"What characterizes a member of a minority group is that he is forced to see himself as both exceptional and insignificant, marvelous and awful, good and evil." --Norman Mailer
When I first read this quote, I lost my breath for a bit, because the truth of this knocked it out of me. This is profoundly, profoundly accurate.
Members of minority groups constantly receive opposing messages, and as we try to create our concept of self, we have to sort through them and figure out what to believe and what to discard. The danger here is that when a person hears that they're bad over and over and over again, more often than not, those messages are louder than the ones saying that they're good.
Of course, the LGBTQ community constantly hears and reads things about how "awful" and "evil" they are. There's Westboro Baptist Church telling us that even God hates us and that we'll burn in hell. We're victims of hate crimes and bullied to death. We're told that our voices are insignificant and that we don't deserve the same rights as everyone else. We're forced into positions of second class citizenship.
On the other hand, we as a community (along with our allies) work to combat these messages of our insignificance, awfulness, and evilness. One main way we do this is through Pride events. We celebrate our existence, because there are still so many who don't. We know we are worthy of equal treatment and worthy of respect. On our good days, we know that we are marvelous and exceptional people, and we try to remind each other of that. And we hope that somehow our voices are loud enough to drown out the others.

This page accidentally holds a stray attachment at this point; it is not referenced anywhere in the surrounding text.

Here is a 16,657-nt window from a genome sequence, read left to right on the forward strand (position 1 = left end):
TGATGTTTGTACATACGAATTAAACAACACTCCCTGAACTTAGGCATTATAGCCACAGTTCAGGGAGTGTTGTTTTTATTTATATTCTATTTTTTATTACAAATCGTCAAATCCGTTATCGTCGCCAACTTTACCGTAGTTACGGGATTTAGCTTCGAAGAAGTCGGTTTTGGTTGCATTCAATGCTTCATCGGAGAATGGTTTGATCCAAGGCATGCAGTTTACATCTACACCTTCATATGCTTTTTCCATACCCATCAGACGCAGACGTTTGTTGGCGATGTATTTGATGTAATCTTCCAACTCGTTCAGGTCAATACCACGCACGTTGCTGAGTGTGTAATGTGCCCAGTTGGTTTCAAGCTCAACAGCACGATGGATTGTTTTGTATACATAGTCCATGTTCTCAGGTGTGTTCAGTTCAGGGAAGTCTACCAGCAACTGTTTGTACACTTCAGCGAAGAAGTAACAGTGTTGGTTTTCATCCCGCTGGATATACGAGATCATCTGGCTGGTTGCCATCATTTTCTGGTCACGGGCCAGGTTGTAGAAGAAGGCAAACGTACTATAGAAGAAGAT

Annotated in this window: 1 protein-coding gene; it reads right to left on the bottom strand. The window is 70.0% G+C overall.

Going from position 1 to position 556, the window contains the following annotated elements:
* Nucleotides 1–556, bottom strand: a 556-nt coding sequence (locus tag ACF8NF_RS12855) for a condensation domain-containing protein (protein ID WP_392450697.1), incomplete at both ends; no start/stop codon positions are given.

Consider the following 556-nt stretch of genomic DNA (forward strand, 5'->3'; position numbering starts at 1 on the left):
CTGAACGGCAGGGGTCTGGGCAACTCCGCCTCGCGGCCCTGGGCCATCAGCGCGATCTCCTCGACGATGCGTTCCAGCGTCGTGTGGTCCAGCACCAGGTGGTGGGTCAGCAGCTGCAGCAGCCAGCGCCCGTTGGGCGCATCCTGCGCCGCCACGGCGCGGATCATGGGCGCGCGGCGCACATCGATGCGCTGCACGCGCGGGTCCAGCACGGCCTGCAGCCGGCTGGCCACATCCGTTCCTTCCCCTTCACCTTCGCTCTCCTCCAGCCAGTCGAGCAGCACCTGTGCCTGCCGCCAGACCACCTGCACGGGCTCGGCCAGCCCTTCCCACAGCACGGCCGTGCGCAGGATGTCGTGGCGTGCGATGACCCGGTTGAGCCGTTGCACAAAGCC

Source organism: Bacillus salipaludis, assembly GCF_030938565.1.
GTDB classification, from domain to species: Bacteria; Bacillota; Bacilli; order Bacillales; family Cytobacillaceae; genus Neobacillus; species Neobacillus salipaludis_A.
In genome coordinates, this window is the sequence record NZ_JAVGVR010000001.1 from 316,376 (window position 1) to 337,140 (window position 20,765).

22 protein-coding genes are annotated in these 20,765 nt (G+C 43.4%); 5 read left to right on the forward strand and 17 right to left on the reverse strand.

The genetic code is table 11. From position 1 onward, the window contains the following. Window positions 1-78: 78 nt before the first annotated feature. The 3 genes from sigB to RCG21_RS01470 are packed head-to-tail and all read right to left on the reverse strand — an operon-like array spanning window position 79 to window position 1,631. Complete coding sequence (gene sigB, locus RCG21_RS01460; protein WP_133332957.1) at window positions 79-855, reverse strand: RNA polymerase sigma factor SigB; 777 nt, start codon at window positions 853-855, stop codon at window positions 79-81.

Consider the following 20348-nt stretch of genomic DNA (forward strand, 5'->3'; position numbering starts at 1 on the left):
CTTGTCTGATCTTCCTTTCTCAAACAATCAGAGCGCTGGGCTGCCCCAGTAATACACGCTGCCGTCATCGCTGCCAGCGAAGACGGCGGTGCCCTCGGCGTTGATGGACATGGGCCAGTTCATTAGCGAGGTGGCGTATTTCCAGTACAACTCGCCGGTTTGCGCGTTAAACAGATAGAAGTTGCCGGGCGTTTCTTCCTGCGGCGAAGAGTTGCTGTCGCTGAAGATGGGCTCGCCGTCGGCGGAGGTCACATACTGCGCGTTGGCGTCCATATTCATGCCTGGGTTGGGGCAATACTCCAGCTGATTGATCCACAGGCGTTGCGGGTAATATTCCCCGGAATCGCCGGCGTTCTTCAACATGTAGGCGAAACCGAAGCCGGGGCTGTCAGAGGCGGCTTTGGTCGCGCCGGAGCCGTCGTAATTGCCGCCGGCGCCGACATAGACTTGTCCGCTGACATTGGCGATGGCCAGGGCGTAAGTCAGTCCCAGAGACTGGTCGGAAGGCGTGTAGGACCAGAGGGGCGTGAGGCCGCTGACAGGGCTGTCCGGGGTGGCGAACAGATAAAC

The same goes for being Autistic. At worst, we hear that we are awful and evil, and capable of committing mass murder because we're lacking in empathy, and that we should be exterminated. And sometimes the best we hear is that we're mediocre and insignificant, that we need to be cured and changed and made into something normal and significant. We hear that no, we're not evil per se, but we still should not be here. We need to be fixed.
The voices of Autistic self-advocates and our allies try to dispel these lies. We know that we are exceptional, and we are capable of doing great things. We know that we offer a unique perspective and that we are valuable. We know that at our core, we are good and guileless, and that we are caring and sympathetic towards others. We are marvelous, and we are beautiful, and we make the world a better place. We say these things, and we remind each other of these things. And again, we hope that our voices will be loud enough to drown out the others.
This is the experience of the minority. This is what I deal with, on two fronts. I know that I have the right to exist and be accepted, but those competing messages, the bad ones, they still eat away at my psyche. On good days, I'm strong and confident despite these negative messages. But on weak days, I question myself, and I waffle, and I feel deflated and defeated.
I hope that I live to see the day in which I don't have to try and make sense of these two competing messages. I don't want to fight for the right to be viewed as good. I want to live to see the day when everyone, regardless of their minority status, is taught to see themselves as exceptional, marvelous, and good.